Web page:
The ideal free society is one in which people are living in a limited-government republic, one whose powers are limited to the three legitimate functions of government and one that is funded voluntarily — that is, funded without the coercive apparatus of taxation.
That concept sometimes befuddles people. They think that government and taxation are one and the same thing. That’s because all of us have been born and raised under a governmental system, at the federal, state, and local levels, that relies on taxation to fund its operations. Thus, because it is such an ingrained part of our lives, it becomes difficult for some people to conceive of a different concept.
In a genuinely free society, the government is limited to three roles:
1. to arrest, prosecute, and punish people who violate the rights of others, such as murderers, rapists, robbers, defrauders, and the like;
2. to provide a judicial system by which people can peacefully resolve their disputes; and
3. to defend the nation in the event of an invasion.
Of course, these functions require money. But not a lot of money. We often lose sight of that.
Let’s assume, for example, that at the federal level we dismantle and repeal all welfare-state programs, including Social Security, Medicare, and Medicaid, along with all welfare-state departments and agencies.
Let’s also assume that we abolish all federal economic regulations, along with all the departments and agencies relating to economic control, management, and regulation, including the drug war and America’s system of immigration controls.
Let’s also assume that we dismantle the entire national-security state (i.e., the Pentagon, CIA, NSA, and FBI), abandon all foreign military bases, and dismantle the empire of domestic military bases. Let’s assume that we restore a relatively small, basic military that comes with a limited-government republic, the type of governmental system under which Americans lived for more than 100 years.
Let’s assume we end all foreign wars, invasions, occupations, coups, wars of aggression, assassinations, sanctions, embargoes, and foreign aid.
Let’s assume that we dismantle the Federal Reserve System and establish a totally free-market monetary system.
Let’s also assume that criminal justice — i.e., murder, kidnapping, rape, burglary, etc. — falls within the purview of state and local governments.
That leaves the federal government with very few, inexpensive functions.
Why couldn’t the minuscule amount of money needed to pay for those functions be raised voluntarily? Many people believe in the importance of government, just as many Americans believe in the importance of churches. Why wouldn’t they be just as willing to fund the minimal functions of government as they are willing to fund churches?
Critics might respond: “But if the money isn’t being raised by taxation, then it really isn’t government.”
Nonsense! The government would still have the powers of government. It would still have the final say as to the use of force in society. The only difference would be how it is funded.
Consider a hypothetical. Suppose a city has an annual budget of $10 million, which it raises through taxation. One day, a resident of the city dies and leaves $100 million to the city, but only on the condition that taxation by suspended for 10 years. The city accepts the deal and receives $10 million a year from the executor of the will. No more taxation for 10 years.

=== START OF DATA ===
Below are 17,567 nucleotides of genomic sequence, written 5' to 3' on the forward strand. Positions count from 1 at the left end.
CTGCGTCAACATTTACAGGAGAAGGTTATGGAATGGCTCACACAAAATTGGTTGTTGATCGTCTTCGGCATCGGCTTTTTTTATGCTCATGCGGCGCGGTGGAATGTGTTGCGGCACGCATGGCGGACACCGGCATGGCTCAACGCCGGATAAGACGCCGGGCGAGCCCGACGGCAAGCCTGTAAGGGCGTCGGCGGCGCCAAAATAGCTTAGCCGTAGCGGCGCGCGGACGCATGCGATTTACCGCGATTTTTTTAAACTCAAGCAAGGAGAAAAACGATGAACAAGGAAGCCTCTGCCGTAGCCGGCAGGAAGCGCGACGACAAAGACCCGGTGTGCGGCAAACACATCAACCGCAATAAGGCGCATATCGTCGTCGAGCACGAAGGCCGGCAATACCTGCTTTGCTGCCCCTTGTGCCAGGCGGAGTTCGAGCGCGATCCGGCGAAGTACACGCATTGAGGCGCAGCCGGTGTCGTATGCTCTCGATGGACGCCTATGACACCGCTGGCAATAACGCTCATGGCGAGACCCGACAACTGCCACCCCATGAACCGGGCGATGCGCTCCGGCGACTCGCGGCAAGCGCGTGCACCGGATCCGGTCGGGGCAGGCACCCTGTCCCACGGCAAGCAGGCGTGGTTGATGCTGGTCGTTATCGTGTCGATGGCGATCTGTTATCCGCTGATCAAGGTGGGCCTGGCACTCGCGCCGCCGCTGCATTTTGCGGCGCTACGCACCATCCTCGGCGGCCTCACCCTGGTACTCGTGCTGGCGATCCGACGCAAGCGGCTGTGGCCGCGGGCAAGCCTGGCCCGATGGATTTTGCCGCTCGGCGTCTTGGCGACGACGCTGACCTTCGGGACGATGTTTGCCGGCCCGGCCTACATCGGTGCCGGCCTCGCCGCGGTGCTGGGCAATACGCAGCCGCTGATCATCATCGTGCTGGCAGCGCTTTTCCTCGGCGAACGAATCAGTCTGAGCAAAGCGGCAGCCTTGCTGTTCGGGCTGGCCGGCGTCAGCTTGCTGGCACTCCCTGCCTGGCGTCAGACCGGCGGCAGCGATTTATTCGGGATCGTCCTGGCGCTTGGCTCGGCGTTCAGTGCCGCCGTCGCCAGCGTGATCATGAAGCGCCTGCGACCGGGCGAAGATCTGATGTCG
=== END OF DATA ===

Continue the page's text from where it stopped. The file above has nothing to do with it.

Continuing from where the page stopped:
Has anything changed with respect to the powers of the government? No! The powers remain the same. The only thing that has changed is the manner in which the functions of government are funded.
Is there a real-life example of voluntarily funded government? Actually there is.
According to vaticancitytours.it, the Vatican is a city-state and the smallest country in the world. It has a population of less than a 1000 people.
It has criminal laws and a judicial system in which the government prosecutes people for crimes. In fact, a Vatican court just convicted an Italian Cardinal of embezzlement and fraud and sentenced him to 5 1/2 years in prison.
Consider the following excerpt from that same website: “One key government function missing from the Vatican is taxation. The city has no taxes, no restrictions on imports or exports and there are no customs fees. Employees do not pay income tax and there is no duty tax on imports. Without taxes, how does the Vatican financially survive? You! The sales of stamps, coins, souvenirs and entry tickets fund the Vatican. With 5 million people a year visiting the Vatican, and the most basic entry tickets costing 16 euro each, that’s a cool 80 million a year they’re making. Minimum. We think they’re probably doing alright without public taxes.”
Sure, compared to the United States, the Vatican is small geographically (2 miles wide) and it has a tiny population, but the point is that when a government limits itself to very few functions, funding it voluntarily becomes a fairly easy task. While the United States is a vastly larger country geographically, its vastly larger population of 340 million could easily fund the few legitimate functions that the government would be exercising in a genuinely free society.
What about the so-called free-rider problem? How many donors to churches worry about the free riders who attend church and fail to make any donations to the church? Not very many. Wealthier people who are funding the government would have the same mindset toward those who declined to voluntarily fund the government.
What would happen if everyone failed to voluntarily support the government? The same thing that would happen if everyone failed to support churches. The government would cease to exist and the society would devolve into anarchy. But that would simply reflect the will of the people. But how likely is that, given the fact that the vast majority of Americans believe that government is important?
Finally, see my 2016 series “Why I Favor Limited Government.”